7. Use Image Site Maps

If your site uses JavaScript galleries, image pop-ups or other “flashy” ways to improve the overall shopping experience – Google image site maps will help you get your images noticed by Google.

Google Image Sitemap Support - Webmaster Tools


Web crawlers can’t crawl images that are not called out in the webpage source code. So in order to let them know about these images, you must list their location in an image site map.

Use your Google Webmaster Tools account to gain advice from the authority on this – Google. In Google Webmaster Tools there are many tips and insights to help your website rank high in the search engine. In addition, you can use the extension for images on Google Sitemaps to give Google more information about the images on your website, and doing this can help Google find more images than what would be conventionally found through their search engine.

Using an image sitemaps doesn’t guarantee that your images will get indexed by Google. However, you can absolutely increase the search engine optimization of your website, and especially the search engine optimization of your images by using an image sitemap.

8. Beware of Your Decorative Images

Websites often have an assortment of decorative images such as background images, buttons, and borders. Anything non-product related could be considered a decorative image.

Although decorative images can add a lot of aesthetic appeal to a webpage, they can often result in a large combined file size and slow load times. Therefore, you might want to consider taking a closer look at your decorative images so that they don’t impair your website’s search position and the ability to convert visitors into customers.

Here are some tips to cutting down the file sizes of your decorative images:

If possible, use CSS to create colored areas instead of using images. Use CSS styling as much as possible to replace any decorative images.

Take a close look at that large wallpaper-style background image. Without proper intervention those can be huge files. Reduce the file size as much as possible without ruining the image quality. One trick you can use to eat away at the background image size is to cut out the middle of the background image, and make it a flat color or transparent. This can decrease the file size substantially.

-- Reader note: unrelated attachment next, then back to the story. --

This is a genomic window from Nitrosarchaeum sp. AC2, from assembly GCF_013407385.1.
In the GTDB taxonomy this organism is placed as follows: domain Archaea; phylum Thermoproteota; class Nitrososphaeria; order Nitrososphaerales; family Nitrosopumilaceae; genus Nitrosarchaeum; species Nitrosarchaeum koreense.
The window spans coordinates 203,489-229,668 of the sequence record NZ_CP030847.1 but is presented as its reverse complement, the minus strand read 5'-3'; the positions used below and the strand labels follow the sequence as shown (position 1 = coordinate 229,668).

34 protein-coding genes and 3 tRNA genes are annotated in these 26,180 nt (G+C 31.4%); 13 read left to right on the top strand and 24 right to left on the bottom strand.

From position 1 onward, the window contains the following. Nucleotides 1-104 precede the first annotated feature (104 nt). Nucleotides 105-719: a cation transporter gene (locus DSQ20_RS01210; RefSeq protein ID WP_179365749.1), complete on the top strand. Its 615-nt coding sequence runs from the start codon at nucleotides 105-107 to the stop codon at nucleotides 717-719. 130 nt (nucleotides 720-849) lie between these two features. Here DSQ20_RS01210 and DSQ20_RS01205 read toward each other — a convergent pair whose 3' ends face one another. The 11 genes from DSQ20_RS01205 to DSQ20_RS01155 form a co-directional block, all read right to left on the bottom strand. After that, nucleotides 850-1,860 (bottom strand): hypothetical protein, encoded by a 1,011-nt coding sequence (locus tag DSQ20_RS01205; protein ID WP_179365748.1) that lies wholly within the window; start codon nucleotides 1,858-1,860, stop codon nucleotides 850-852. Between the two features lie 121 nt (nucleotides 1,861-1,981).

9. Use Caution When Using Content Delivery Networks

Content delivery networks (CDNs) are fast becoming the go-to place to host your images and other media files. They can decrease your page load times and help solve bandwidth issues.

The one drawback is when it comes to backlinks. As you may know, backlinks are critical for SEO and the more backlinks you have, the better your site does in the search engines.


By placing your images on a content delivery network, you are most likely removing the image from your domain and placing it on the domain of the content delivery network. So when someone links to your images, they are actually linking to the content delivery network website.

Therefore, the best rule of thumb is:

Just because something is “trendy,” don’t follow the trend like sheep. Determine if it is really the best move for your business first.

If your website is doing tons of business every month, then a CDN is most likely a good idea since it can help solve bandwidth issues.

If your site only gets in the “thousands” of visitors a day, chances are your current hosting situation can handle the load you are currently doing.

There are ways around the SEO issues associated with CDNs, but be sure to have a professional help you strategize your move first.

10. Test Your Images!

The entire point of optimizing your images is to help produce better business results. This post has examined reducing file sizes and getting the search engines to index them – but what about testing images to see what converts into more business?

Here are some ideas:

Test the Number of Product Images per Page: Since loading time is an issue related to conversion, you may find that reducing the number of images on a page will increase click-through rates and sales. However it’s also possible that providing a lot of images per page (such as different views) will improve the user experience and lead to more sales. The only way to find this out is to test.

Test What Angles Your Customers Prefer: You may find that by providing the views your customers want to see, it will increase overall loyalty. A great way to figure this out is to survey your customers about what they like the most when viewing product shots. Surveying your customers in general is always a great habit to get into.

Do A/B Testing: These types of tests can reveal a great deal about what people prefer. Google Content Experiments is a handy way to conduct A/B tests.

All advanced marketer test to see what works best. I know of a B&B that increased bookings significantly by changing the breakfast page image from the image of their menu on a chalkboard to an image of a well presented breakfast – ready to eat!